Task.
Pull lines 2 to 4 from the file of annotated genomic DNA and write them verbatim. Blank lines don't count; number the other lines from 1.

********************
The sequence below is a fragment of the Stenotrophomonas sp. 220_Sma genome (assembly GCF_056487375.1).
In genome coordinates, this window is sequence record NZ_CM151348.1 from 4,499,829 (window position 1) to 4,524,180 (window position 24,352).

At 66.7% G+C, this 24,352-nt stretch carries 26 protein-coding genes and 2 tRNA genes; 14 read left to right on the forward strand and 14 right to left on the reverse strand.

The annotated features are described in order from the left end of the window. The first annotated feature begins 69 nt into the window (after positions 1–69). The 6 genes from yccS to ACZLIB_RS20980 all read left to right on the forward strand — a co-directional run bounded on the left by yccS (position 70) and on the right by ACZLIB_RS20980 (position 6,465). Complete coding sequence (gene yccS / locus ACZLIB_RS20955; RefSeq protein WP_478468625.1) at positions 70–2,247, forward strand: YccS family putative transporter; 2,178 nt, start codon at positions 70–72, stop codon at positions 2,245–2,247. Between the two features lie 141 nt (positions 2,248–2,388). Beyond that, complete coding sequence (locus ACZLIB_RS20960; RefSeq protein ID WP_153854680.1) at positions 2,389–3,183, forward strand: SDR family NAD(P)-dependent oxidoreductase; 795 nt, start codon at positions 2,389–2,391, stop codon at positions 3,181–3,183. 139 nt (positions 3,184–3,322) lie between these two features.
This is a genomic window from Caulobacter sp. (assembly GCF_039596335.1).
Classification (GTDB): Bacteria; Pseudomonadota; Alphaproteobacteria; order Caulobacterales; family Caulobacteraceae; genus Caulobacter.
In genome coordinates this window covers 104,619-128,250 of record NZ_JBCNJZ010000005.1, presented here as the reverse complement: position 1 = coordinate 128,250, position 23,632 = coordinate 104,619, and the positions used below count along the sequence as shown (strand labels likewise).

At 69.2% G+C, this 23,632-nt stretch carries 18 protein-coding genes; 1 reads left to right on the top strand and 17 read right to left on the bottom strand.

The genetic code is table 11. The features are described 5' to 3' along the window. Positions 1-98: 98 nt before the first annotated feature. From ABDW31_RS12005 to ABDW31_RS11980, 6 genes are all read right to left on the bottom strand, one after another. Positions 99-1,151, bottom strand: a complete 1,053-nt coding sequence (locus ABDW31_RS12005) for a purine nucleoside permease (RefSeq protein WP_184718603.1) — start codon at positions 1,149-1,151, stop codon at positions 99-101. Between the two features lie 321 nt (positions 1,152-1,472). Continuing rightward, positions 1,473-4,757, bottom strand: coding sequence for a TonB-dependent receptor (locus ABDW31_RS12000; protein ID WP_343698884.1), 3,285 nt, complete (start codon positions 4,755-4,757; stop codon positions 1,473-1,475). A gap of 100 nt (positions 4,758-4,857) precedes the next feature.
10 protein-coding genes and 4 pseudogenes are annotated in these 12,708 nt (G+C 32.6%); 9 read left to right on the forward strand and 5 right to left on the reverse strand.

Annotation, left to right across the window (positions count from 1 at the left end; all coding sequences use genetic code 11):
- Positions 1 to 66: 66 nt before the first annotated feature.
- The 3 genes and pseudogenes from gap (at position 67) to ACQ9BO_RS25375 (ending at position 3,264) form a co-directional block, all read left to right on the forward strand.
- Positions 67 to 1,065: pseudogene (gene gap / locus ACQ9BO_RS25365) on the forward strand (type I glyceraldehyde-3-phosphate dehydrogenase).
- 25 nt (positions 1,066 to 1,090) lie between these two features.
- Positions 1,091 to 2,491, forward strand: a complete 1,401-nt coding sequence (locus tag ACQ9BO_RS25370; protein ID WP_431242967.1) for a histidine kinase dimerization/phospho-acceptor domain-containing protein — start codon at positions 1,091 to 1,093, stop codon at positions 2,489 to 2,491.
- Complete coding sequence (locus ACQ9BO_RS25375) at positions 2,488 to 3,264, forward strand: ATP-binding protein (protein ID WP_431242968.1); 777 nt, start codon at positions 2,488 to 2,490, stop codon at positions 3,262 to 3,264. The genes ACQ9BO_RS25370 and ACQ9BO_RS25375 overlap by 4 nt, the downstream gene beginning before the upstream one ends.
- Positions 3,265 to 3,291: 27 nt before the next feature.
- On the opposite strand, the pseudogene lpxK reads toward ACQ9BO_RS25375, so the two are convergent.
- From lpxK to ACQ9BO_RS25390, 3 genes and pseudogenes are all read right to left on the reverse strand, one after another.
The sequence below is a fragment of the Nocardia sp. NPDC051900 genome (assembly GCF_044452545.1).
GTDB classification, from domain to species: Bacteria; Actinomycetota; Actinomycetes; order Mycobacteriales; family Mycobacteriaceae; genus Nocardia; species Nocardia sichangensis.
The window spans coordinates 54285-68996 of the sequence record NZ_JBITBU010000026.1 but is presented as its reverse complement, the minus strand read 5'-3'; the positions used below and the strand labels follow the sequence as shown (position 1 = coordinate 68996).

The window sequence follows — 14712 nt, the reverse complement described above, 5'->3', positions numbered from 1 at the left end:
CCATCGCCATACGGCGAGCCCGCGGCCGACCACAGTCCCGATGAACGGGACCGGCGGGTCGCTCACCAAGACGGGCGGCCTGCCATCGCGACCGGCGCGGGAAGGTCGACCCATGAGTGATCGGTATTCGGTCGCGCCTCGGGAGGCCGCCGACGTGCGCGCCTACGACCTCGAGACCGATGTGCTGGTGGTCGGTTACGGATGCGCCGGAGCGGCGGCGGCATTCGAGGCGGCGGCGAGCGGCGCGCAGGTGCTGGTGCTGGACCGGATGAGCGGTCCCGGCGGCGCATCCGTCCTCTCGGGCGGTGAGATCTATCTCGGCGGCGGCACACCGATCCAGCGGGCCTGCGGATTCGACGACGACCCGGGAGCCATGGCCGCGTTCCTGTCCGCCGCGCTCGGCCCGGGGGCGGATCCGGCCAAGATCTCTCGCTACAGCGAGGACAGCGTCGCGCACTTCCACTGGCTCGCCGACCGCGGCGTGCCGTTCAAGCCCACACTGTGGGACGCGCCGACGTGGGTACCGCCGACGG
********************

In genome coordinates, this window is sequence record NZ_CM151348.1 from 4,499,829 (window position 1) to 4,524,180 (window position 24,352).

At 66.7% G+C, this 24,352-nt stretch carries 26 protein-coding genes and 2 tRNA genes; 14 read left to right on the forward strand and 14 right to left on the reverse strand.

The annotated features are described in order from the left end of the window. The first annotated feature begins 69 nt into the window (after positions 1–69). The 6 genes from yccS to ACZLIB_RS20980 all read left to right on the forward strand — a co-directional run bounded on the left by yccS (position 70) and on the right by ACZLIB_RS20980 (position 6,465). Complete coding sequence (gene yccS / locus ACZLIB_RS20955; RefSeq protein WP_478468625.1) at positions 70–2,247, forward strand: YccS family putative transporter; 2,178 nt, start codon at positions 70–72, stop codon at positions 2,245–2,247. Between the two features lie 141 nt (positions 2,248–2,388). Beyond that, complete coding sequence (locus ACZLIB_RS20960; RefSeq protein ID WP_153854680.1) at positions 2,389–3,183, forward strand: SDR family NAD(P)-dependent oxidoreductase; 795 nt, start codon at positions 2,389–2,391, stop codon at positions 3,181–3,183. 139 nt (positions 3,184–3,322) lie between these two features.